Formal situational reports will begin to be distributed beginning Monday, March 2, to keep everyone informed about the rapidly changing environment. 

Additional Exposures: It has been reported that several UW Medicine medical assistants may have come into contact with nursing students who had interactions with residents at the Life Care Center in Kirkland where two people have tested positive for COVID-19. We believe their risk for exposure to be low; however, we have asked the medical assistants to remain home out of an abundance of caution.

Feeling Ill with Flu-Like Symptoms? If you are feeling ill with flu-like symptoms, please do not come into work.  Call your primary care provider or urgent care clinic to discuss your symptoms before seeking treatment. Our goal is to minimize exposure to other staff and our patients.

Daily Updates: We are adding the latest information for patients and clinicians to our COVID-19 presence on UW Medicine’s public facing website. You will find daily updates for employees on The Huddle. 

Masks and Isolation Supplies: We are closely monitoring our N95 respirators, surgical masks, and other supplies to ensure that we have the necessary items to allow us to safely treat all patients who might be admitted to our hospitals with suspected or confirmed COVID-19. Please be respectful to your colleagues and do not stockpile supplies for personal use.

Pandemic Preparedness for You and Your Family: Planning and preparedness are essential in the event of a pandemic. As the number of cases of COVID-19 in the U.S. grows, we want to remind you that it is important to have conversations with your families about the potential for an outbreak and what that may look like for all involved. Please remember that as healthcare workers we are all essential staff and the community depends on us to provide care. 

It is important to consider the following questions before we encounter a public emergency: 

  • What are your childcare plans in the event of school and daycare closures?
  • Backup care for your pets? 
  • Communication strategies with family, friends and community? 
  • Backup transportation plans?

The following resources from Public Health – Seattle & King County and the CDC can help guide your preparations: 

National and Worldwide Situation Report 

  • The World Health Organization reports a total of 87,137 confirmed cases globally as of March 1, 2020. In China, 79,968 confirmed cases and 2,873 deaths have been reported. 
  • The CDC has issued travel alerts for the following countries and territories: China, South Korea, Iran, Italy, Japan and Hong Kong.
  • In the United States, 472 individuals have been screened and 22 have tested positive through public health surveillance systems since Jan. 21, 2020. An additional 47 people have tested positive after being repatriated to the U.S. on State Department chartered flights.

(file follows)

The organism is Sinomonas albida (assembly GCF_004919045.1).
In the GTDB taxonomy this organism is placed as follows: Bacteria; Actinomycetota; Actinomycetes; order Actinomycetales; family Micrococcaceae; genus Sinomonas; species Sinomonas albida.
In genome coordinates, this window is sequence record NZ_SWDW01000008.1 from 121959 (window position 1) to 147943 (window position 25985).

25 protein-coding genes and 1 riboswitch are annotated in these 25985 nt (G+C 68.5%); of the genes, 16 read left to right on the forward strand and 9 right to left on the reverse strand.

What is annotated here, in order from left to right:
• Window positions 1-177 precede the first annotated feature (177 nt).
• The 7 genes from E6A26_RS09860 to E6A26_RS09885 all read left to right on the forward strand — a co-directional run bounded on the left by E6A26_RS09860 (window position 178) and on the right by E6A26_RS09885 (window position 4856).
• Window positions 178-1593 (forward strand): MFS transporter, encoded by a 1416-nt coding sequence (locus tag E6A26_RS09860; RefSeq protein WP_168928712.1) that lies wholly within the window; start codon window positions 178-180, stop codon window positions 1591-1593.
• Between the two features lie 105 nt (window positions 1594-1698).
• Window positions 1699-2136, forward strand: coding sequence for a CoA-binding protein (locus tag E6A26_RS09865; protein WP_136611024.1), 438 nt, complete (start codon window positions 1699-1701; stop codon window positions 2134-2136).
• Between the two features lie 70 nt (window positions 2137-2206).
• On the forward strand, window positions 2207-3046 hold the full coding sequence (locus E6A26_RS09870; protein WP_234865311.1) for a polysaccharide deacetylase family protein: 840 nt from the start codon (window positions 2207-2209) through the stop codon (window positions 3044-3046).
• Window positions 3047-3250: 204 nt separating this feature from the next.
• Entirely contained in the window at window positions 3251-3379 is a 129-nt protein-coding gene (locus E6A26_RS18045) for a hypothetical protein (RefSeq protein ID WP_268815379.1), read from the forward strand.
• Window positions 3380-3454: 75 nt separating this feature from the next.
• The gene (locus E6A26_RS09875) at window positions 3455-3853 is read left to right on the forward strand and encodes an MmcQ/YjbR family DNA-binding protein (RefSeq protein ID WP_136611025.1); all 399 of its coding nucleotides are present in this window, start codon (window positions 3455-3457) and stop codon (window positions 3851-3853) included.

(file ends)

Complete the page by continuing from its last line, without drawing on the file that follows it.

Update for Tuesday, Feb. 25

Critical update: Screening/travel recommendations for clinics, emergency departments and inpatient units

On Monday, Feb. 24, 2020, the Centers for Disease Control and Prevention (CDC) increased the Travel Health Notice for South Korea to Warning Level 3 (Avoid Nonessential Travel). Mainland China remains at Warning Level 3.

Recommendations for people with fever and/or respiratory symptoms returning from South Korea and mainland China:

  • Ensure that all individuals with any respiratory symptoms are wearing a surgical mask.
  • Place the person in a private room. Please use an airborne infection isolation room (AIIR/negative pressure room) if available. If not, place the person in a room with the door closed.
  • All healthcare workers should follow prior recommendations to wear respiratory protection (N95, PAPR/CAPR or surgical mask if respirator not available), eye protection, an impermeable gown and gloves if they need to interact with the patient.
  • Contact your Infection Prevention & Control Team and Public Health immediately.

 

On Sunday, Feb. 23, the CDC updated their Travel Health Notices to include Italy, Iran and Japan. All three of these countries are now at Alert Level 2 (Practice Enhanced Precautions) indicating sustained community spread of SARS-CoV-2 (the virus that causes COVID-19).

Travel recommendations for Italy, Iran and Japan

  • Older adults and those with chronic medical illnesses should consider postponing nonessential travel.

Screening recommendations for Italy, Iran and Japan

  • Healthcare providers should obtain a detailed travel history for patients with fever or acute respiratory symptoms.
  • For patients with these symptoms who were in Italy, Iran, or Japan and had onset of illness within two weeks of leaving, consider novel coronavirus infection and notify your Infection Prevention & Control Team and your local health department immediately.

Worldwide status report

  • The World Health Organization reports a total of 79,331 confirmed cases globally as of Feb. 24, 2020. In China, 77,262 confirmed cases and 2,595 deaths have been reported. According to China’s National Health Commission, 24,635 patients have been cured and discharged from hospitals as of Feb. 21, 2020.
  • South Korea has reported 833 confirmed cases with over 32,000 patients tested. Japan has reported 156 cases. Italy has reported 132 cases. New case reports and deaths have been observed in Iran and neighboring countries.
  • In the United States, 426 individuals have been screened and 14 have tested positive through public health surveillance systems since Jan. 21, 2020. An additional 39 people have tested positive after being repatriated to the U.S. on State Department chartered flights.